Monday, September 20th, 2021

Soapbox: Super Metroid showed me that I have the right to survive


© Nintendo

My first experience with the Metroid series was relatively unremarkable: I just bought Super Metroid for my SNES. At that time, a brand new SNES game was something you could buy in a local store.

I took its oversized box home, looked through the glamorous player guide, and found something strange-the protagonist Sams Alan on the cover is wearing thick red and yellow armor, facing an angry monster full of teeth. Shooting, described as “her”. And it’s not a one-time typo—”her”, “her” and “heroine” keep appearing in more than seventy pages of the guide, as if the character is exploring this harsh planet and performing all the cool The action illustration is really a girl.

I checked the artwork again-thick armor, no pyramidal breastplate or cleavage windows. Not only was she carrying a gun, but her entire right arm was surrounded by cannons, apparently carrying out a serious science fiction horror adventure alone…

I was shocked. Sams Allan is a girl? Really?

No, not quite-Samus Aran is a Ms.

This revelation will shock me as early as the summer of 1994, which means that I was an enthusiastic almost teenage girl trying to find a sense of belonging to myself, and on the basis of mainstream advertising, there was no problem surrounding masturbation innuendo. , Exercise with exclusive language, and don’t put it too high, the great boobies.The game is played by boys Men, I either stay and accept this unchanging fact, or return to a girl my age should like (I still don’t know what girls should like-I think I missed that special memo).

At this time I had to learn to be reluctantly grateful to people like Chunli and Blazerfield-what am I complaining about? They can all fight and don’t wear pink skirts. What else do I want?

At this time, I had to learn to be grateful to people like Chunli in Street Fighter II and Flame Fielding in Angry Street; both characters were cut from the same “fast but weak” fabric , Both use “reward” panties shots as part of their standard animation routines, and both are designed as secondary options in the games they create. Is it that or nothing-what am I complaining about anyway? They can all fight and don’t wear pink skirts. What else do I want?

There are many ways to express what I want: “representation” and “equality” are mature framing methods, but it really boils down to the simplest and most complex things-I want the game to be Fair. I don’t want to make the only choice or tell myself that my clumsy character wears as little clothes as possible because “she wants”, and I am cautiously questioning whether leather thongs are the standard ninja jacket.

I want Sams; a bounty hunter from the future flying alone, carrying a gun, who never thought of spinning and jumping in lava, shooting in the face of alien space pirates, and considering escaping from a suit before the space station exploded A space station full of dead bodies. A compelling opening remark-a prelude to a real adventure.

This is why Samus shocked me. Because she is fair.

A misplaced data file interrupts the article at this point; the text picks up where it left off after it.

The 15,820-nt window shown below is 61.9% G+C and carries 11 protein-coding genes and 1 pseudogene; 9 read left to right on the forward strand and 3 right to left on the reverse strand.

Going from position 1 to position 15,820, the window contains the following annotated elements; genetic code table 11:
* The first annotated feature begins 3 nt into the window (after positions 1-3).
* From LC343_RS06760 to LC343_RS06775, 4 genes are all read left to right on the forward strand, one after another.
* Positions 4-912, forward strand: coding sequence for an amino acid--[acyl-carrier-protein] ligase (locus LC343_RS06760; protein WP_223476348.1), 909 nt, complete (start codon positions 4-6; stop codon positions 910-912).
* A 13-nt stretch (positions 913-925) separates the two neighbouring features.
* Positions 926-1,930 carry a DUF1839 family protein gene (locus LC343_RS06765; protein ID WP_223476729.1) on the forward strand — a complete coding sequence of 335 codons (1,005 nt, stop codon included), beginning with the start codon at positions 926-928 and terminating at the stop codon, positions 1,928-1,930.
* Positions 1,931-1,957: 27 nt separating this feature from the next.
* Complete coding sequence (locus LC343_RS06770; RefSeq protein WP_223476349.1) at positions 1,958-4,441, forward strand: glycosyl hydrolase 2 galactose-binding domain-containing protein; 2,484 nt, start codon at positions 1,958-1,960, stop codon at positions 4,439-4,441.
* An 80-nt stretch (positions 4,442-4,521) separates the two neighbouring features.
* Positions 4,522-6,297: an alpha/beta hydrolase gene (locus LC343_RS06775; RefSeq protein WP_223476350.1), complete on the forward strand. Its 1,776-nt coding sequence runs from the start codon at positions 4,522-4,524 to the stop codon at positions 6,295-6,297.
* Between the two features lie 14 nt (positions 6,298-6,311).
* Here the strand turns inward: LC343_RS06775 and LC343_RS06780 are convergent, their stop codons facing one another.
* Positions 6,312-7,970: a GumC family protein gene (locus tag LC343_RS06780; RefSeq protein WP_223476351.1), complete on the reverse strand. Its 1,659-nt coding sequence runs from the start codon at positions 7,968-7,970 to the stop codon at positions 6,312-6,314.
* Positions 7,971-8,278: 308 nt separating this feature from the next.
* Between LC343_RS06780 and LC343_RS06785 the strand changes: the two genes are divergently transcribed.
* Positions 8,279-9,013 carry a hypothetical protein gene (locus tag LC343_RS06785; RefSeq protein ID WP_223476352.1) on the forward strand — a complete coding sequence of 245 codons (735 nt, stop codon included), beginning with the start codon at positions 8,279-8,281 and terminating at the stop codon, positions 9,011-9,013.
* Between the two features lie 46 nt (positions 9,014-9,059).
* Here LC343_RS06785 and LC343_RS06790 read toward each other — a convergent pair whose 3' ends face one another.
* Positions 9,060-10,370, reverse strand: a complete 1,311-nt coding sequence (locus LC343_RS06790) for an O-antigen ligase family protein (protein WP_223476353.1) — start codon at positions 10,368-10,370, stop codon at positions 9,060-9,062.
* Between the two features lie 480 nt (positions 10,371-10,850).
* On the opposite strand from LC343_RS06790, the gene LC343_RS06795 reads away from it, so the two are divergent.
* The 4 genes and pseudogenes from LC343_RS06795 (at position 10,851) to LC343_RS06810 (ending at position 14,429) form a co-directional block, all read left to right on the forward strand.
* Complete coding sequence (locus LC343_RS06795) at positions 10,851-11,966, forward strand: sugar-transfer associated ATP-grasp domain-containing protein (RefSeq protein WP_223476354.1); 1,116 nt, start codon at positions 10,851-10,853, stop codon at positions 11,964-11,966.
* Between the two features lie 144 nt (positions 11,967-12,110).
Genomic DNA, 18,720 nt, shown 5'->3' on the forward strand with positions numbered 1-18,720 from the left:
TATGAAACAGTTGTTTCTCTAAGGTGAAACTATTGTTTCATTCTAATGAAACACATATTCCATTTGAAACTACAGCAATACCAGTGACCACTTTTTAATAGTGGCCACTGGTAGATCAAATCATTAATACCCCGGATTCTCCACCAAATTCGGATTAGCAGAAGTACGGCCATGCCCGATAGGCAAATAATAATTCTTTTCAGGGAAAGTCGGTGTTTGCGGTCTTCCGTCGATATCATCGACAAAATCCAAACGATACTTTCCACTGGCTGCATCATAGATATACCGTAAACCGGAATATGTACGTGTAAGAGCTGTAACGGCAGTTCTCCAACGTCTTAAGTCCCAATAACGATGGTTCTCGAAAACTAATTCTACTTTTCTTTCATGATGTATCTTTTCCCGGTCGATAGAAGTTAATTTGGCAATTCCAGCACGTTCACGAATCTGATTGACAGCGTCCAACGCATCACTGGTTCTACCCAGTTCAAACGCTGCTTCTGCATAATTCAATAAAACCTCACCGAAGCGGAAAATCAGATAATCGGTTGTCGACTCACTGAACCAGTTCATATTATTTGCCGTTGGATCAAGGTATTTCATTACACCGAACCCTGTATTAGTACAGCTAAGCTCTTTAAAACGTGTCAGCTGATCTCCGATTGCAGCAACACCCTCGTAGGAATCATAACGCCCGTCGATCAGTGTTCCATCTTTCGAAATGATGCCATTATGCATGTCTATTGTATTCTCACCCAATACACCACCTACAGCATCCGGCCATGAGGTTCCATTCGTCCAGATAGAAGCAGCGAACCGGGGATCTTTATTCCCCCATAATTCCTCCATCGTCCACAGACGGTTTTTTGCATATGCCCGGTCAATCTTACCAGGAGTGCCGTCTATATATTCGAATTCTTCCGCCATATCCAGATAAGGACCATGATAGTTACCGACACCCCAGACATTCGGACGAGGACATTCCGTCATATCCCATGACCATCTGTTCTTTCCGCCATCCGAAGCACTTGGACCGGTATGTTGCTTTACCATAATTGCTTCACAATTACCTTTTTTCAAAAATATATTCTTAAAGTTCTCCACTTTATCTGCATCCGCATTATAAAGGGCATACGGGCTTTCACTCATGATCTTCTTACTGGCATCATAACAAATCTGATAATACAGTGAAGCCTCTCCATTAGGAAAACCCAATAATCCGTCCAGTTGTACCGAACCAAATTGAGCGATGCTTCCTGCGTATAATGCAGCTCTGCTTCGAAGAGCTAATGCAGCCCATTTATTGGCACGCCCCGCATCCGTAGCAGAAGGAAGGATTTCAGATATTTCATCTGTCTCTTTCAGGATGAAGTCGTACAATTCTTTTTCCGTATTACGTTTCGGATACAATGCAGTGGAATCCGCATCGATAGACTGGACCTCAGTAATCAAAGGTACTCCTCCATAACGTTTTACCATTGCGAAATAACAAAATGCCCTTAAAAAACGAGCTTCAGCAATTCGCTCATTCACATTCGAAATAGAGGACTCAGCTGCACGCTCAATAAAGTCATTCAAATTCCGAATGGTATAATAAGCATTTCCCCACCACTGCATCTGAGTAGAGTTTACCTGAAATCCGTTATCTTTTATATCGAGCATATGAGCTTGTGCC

There may not be much in common between a person who blows up huge alien brains and a young girl living in the UK, and as the character develops, she is covered up so silent, except for short clips , She hardly has any background story mentioned in the guide, but through her, I can see my future, for women, in my very passionate hobby. She is a real substitute, not the thin technicality of the “warrior” portrait in a bikini that is optional in creating your own adventurer first-person RPG, but in the front business of one of the largest SNES games. Developer publisher.

Sams proved that someone like me may not be the princess of the castle, the prize of a hero, or the charming fantasies of adolescent boys

Sams proved that people like me may not be the princesses of the castle, the prizes of heroes, or the charming fantasies of adolescent boys-people like me can stamp their feet in the rain of an alien world, can draw vitality from us in a hostile environment Attacked by strange creatures that can pass through hidden vents, or fast-running enemies pop up When we touch them, the soft walls collapse in front of our unstoppable forces.

But it is not just a fast but weak extreme opposite: Sams is also not a face-to-face “Grrl”; she is not the incarnation of the “Girl Power” movement that began to make waves in the mid-90s, and she neither wants to be my lover, nor Don’t want me to be with her friends-she just quietly used to be. She proved her existence and did what she did best-bombing things with missiles and fighting Ridley to death (again)-enough to be a reason for her to be a woman; no excuses, explanations, or actions I keep this in mind as a reluctant substitute for “real” heroes. If it’s all right for Samus to be here and be her uncompromising self, then maybe it’s all right for me.

Of course, there are of course reasonable criticisms of Metroid, Sams, and Nintendo’s continued handling of the series and its stars. Players who have performed well in many classic Metroid games are usually rewarded by seeing Samus getting undressed, which feels completely inconsistent with the self-sufficient Chozo-raised hunter character they just finished the game, and her current description is in ” I will eliminate the most dangerous threat to the galaxy alone” and “I will do whatever Adam orders me to do under any circumstances.”

Super Metroid (67)

We will have to wait and see how she performs in the upcoming Metroid Fear, but in general, this series is more correct than wrong, and Sams himself still feels no less hope People like me; the heroine is not only in her own world, but also in our world.